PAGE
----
Aletho News


America faces major hurdles trying to form ‘Asia-Pacific NATO’

By Drago Bosnic | May 11, 2023

While serving as the UK Foreign Secretary, Liz Truss pompously announced that so-called “Global NATO” was in the making, while also calling for the United Nations to be reformed to the political West’s liking (although quite the opposite is sorely needed). However, the ever-belligerent power pole seems to be having trouble forming even the “Asia-Pacific NATO”, let alone a global organization that would gather virtually all of Washington DC’s vassals and satellite states. The main issue seems to be stemming from the unresolved historical disputes of the Second World War and the way it affected the Asia-Pacific region.

It should be noted that attempts to create a NATO equivalent in the region are hardly new. The United States has been trying to accomplish this for decades during the (First) Cold War. However, the deals would usually fall apart faster than it took them to be signed by all parties involved. Such disunity greatly contributed to the humiliating defeat of US aggression in Vietnam/Indochina half a century ago. Nowadays, similar disunity is once again emerging among America’s East Asian satellite states, specifically between South Korea and Japan. The US insists that the two countries should set their differences aside and go for a historical push that would lead to complete reconciliation.

However, numerous Japanese war crimes during WWII (as well as in the decades prior) are deeply ingrained in the minds of the Korean people, on both sides of the 38th parallel. In fact, it’s one of the few things both Seoul and Pyongyang actually agree on, albeit tacitly. A recent South Korean court case was supposed to resolve the issue of several major Japanese companies using forced labor in Korea during WWII, but Tokyo was still left unscathed by the process, which angered many Koreans. South Korean President Yoon Suk-yeol dubbed the court decision “a step towards trilateral cooperation to defend freedom, peace and prosperity not only in our two countries, but also around the world”.

The “trilateral cooperation” he was referring to is between the US, Japan and South Korea. However, only a third of South Korean citizens support the deal, as they consider it didn’t truly address Japanese war crimes. Worse yet, this isn’t the first time such deals have fallen through. In 2015, a similar arrangement regarding the so-called “comfort women battalions”, another Japanese war crime that went largely unpunished, collapsed shortly after it was announced, as the vast majority of South Koreans rejected the deal. On the other hand, Japan considers this to be a “case closed”, further antagonizing the (rightfully) angered Korean people who suffered tremendously during decades of Japanese occupation.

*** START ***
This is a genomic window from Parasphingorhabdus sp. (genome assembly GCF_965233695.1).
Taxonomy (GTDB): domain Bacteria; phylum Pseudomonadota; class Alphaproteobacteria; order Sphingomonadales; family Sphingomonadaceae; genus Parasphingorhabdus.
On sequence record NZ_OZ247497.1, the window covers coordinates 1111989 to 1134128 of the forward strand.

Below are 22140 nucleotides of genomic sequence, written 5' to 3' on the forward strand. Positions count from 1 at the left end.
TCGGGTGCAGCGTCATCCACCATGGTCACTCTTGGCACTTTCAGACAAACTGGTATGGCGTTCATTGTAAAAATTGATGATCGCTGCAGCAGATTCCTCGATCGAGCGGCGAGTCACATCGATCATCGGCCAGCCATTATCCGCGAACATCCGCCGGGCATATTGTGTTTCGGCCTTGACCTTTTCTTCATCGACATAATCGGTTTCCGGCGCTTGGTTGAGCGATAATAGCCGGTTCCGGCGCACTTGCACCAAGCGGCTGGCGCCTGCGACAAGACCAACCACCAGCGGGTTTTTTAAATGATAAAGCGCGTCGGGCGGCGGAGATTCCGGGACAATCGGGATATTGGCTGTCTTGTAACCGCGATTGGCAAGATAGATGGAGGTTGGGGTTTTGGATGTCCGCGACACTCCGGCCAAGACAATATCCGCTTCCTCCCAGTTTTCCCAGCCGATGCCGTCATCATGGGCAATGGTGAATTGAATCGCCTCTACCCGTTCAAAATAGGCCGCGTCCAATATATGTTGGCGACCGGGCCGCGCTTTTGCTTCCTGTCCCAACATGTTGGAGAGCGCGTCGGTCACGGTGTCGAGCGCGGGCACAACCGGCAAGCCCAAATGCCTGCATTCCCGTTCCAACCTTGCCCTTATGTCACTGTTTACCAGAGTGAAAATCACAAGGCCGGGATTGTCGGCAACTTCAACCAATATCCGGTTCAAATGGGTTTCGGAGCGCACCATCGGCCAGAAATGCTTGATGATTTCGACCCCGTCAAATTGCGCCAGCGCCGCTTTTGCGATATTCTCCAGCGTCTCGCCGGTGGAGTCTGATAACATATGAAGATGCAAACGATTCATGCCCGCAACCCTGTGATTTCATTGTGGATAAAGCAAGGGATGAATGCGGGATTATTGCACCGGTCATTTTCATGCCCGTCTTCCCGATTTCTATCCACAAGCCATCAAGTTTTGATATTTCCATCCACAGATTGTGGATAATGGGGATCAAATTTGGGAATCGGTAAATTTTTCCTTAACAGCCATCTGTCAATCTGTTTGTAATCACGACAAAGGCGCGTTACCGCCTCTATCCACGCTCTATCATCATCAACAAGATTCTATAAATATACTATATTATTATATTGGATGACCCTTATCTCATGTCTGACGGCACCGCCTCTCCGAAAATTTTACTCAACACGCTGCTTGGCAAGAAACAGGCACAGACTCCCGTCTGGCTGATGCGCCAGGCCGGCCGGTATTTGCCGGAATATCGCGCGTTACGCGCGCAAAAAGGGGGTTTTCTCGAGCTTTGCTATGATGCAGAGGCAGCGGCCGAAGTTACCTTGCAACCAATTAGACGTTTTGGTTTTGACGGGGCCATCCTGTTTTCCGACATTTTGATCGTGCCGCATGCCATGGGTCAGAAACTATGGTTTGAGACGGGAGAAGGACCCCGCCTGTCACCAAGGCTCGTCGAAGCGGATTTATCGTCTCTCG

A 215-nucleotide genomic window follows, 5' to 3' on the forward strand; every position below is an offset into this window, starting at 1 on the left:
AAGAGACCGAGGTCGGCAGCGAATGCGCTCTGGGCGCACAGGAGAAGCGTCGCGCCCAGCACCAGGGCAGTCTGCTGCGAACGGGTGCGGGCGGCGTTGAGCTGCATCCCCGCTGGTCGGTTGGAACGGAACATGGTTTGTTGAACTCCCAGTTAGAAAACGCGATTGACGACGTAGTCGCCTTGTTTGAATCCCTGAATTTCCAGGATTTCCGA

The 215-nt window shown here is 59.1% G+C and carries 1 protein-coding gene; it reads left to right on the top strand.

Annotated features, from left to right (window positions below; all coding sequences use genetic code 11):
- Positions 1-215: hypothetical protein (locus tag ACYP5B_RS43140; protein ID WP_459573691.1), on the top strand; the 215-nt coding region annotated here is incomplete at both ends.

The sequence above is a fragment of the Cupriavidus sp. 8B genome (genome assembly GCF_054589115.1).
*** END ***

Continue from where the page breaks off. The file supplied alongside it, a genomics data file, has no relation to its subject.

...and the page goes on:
To add insult to injury, South Korea is doing all this so it could firmly join an explicitly anti-Chinese coalition (and also implicitly anti-Russian), becoming the first country in the line to get quite literally obliterated in a possible superpower confrontation, as if the US inability to deal with North Korea wasn’t enough already. And while Seoul might feel “motivated” by incessant US pressure, the people of South Korea are wholly unmoved. They see China as an important trade partner, as well as a virtually endless market for South Korean pop culture. Thus, they have no interest in an open confrontation (or any other kind) with their giant neighbor. On the contrary, they prefer the current status quo.

The US is worried this could greatly weaken their ability to form a wider and more compliant anti-Chinese coalition. For years, Washington DC has been trying to enlist Beijing’s neighbors in a “freedom and democracy alliance”, the bulk of which would be composed of Japanese and South Korean forces. Precisely this is the reason why Tokyo started a massive rearmament program last year, while Seoul engaged its fast-growing domestic military-industrial complex to arm several key US vassals around the world (particularly Poland). However, the question remains, how ready this anti-Chinese/anti-Russian coalition would be to deal with powers that make North Korea’s nuclear program look like a footnote?

America’s usual warmongering doesn’t only bring instability to the region that enjoyed decades of relative peace, prosperity and economic cooperation, but it also risks leading to the complete fracturing of US-imposed alliances, which itself could backfire and cause Washington DC to lose influence in the region. Naturally, this would be fantastic for the advancement of actual peace, but it makes America’s foreign policy framework look completely self-defeating and even suicidal. Similar efforts have already led to such results, with the Quad (Japan, UK, US, India) effectively dead as New Delhi has outright rejected anti-Russian rhetoric. The only exception to this is the AUKUS (Australia, UK and US), but even this alliance has created issues with other US partners.

Apart from being virtually redundant, as the so-called Five Eyes (UK, US, Canada, Australia, New Zealand) covers its functions, AUKUS created a lot of controversies after Australia backed out of the extremely lucrative submarine deal with France and opted for an arrangement with its Anglo-American overlords. This didn’t only make Canberra look like an outright satellite state, but also made Paris deeply frustrated, which might have contributed to its (for now only apparent) tilt towards Beijing, the very superpower AUKUS is aimed against. Such dictatorial US moves are creating multilayered problems in other geopolitical theaters as America is effectively forcing others to prioritize its national interests over their own.

Drago Bosnic is an independent geopolitical and military analyst.

May 11, 2023 - Posted by | Economics, Illegal Occupation, Militarism, Russophobia | , , , ,

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